Horyuji Temple, Goju-no To, one of world's oldest wooden buildings, 1/75 model, size: h. 46 cm (18.1"), 45 hours to finish.
The world's oldest wooden building still standing is Horyuji Temple, said to date from the latter half of the seventh century. The pagoda is used to enshrine Buddha's remains, and it is the most important building in the Buddhist temple.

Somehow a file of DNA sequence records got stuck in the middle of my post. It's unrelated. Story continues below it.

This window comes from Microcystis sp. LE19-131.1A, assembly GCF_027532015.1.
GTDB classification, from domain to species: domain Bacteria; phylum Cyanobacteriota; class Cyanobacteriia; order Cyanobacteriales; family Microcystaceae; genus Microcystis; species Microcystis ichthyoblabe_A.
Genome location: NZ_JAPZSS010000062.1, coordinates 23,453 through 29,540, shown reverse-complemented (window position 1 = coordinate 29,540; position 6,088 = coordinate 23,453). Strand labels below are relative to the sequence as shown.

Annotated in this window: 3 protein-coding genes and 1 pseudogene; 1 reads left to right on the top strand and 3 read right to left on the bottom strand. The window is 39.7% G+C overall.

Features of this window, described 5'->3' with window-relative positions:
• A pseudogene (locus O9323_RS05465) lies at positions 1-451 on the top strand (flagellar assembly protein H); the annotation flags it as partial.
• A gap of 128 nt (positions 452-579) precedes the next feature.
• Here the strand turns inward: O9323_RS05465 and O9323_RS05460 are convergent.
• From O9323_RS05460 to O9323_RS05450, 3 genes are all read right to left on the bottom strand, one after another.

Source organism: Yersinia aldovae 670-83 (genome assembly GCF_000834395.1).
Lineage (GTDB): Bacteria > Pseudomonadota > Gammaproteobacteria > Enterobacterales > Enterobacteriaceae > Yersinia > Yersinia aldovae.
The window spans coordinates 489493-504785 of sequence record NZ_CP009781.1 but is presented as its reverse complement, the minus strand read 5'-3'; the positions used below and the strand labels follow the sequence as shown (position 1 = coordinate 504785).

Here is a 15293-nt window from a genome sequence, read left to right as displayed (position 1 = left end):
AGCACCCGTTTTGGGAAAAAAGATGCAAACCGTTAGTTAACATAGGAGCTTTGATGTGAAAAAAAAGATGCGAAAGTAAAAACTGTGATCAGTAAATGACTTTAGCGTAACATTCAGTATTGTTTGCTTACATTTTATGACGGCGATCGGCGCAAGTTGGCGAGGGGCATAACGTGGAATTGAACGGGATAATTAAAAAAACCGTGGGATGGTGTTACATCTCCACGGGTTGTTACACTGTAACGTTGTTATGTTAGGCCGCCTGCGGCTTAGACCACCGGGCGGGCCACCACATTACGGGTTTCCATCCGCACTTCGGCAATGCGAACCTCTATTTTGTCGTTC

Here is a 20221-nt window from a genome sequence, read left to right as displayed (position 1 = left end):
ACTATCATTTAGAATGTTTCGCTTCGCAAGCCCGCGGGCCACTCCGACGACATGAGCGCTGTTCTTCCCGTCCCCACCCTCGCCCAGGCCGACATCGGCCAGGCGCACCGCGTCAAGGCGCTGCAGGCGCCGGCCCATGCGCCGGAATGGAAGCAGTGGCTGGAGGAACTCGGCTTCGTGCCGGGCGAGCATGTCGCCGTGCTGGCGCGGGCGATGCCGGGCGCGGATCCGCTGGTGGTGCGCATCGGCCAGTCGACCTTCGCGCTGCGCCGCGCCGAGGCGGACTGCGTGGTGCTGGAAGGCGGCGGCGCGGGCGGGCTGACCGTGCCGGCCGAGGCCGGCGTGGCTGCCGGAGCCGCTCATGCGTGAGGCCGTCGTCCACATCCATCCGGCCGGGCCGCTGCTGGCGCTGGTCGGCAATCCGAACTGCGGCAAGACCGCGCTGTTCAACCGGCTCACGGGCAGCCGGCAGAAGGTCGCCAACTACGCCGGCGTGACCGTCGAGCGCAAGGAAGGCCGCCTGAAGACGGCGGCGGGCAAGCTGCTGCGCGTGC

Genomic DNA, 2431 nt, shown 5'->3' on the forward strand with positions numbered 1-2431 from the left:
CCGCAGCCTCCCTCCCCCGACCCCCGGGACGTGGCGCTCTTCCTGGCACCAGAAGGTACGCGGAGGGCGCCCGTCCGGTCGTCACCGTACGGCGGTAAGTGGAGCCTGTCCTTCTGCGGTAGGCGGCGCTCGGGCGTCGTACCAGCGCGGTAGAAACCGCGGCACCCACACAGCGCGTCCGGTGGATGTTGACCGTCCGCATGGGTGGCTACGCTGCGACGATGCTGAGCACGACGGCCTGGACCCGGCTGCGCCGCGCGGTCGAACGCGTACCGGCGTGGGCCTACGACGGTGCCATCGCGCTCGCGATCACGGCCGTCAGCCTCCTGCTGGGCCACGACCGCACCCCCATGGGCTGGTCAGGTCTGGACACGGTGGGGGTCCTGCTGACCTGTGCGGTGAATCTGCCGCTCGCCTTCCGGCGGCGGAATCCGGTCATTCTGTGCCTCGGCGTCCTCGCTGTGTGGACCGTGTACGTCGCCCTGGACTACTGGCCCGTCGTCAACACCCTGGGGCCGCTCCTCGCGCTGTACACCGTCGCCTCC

The five-story pagoda, located in Sai-in area, stands at 32.45 meters in height (122 feet) and is widely regarded as one of the two oldest wood buildings in the world. The wood used in the center pillar of the pagoda is estimated to have been felled in 594 A.D., found through a dendrochronological analysis. The pillar is set three meters below the surface of the massive foundation stone, stretching into the ground. At the base of the pillar, a fragment of the Buddha's bone is enshrined. Around it, four sculpted scenes from the life of the Buddha face north, east, south and west. Although the pagoda is five-storied, it does not function as such to allow one to climb up inside but it is rather designed to inspire people with its external view.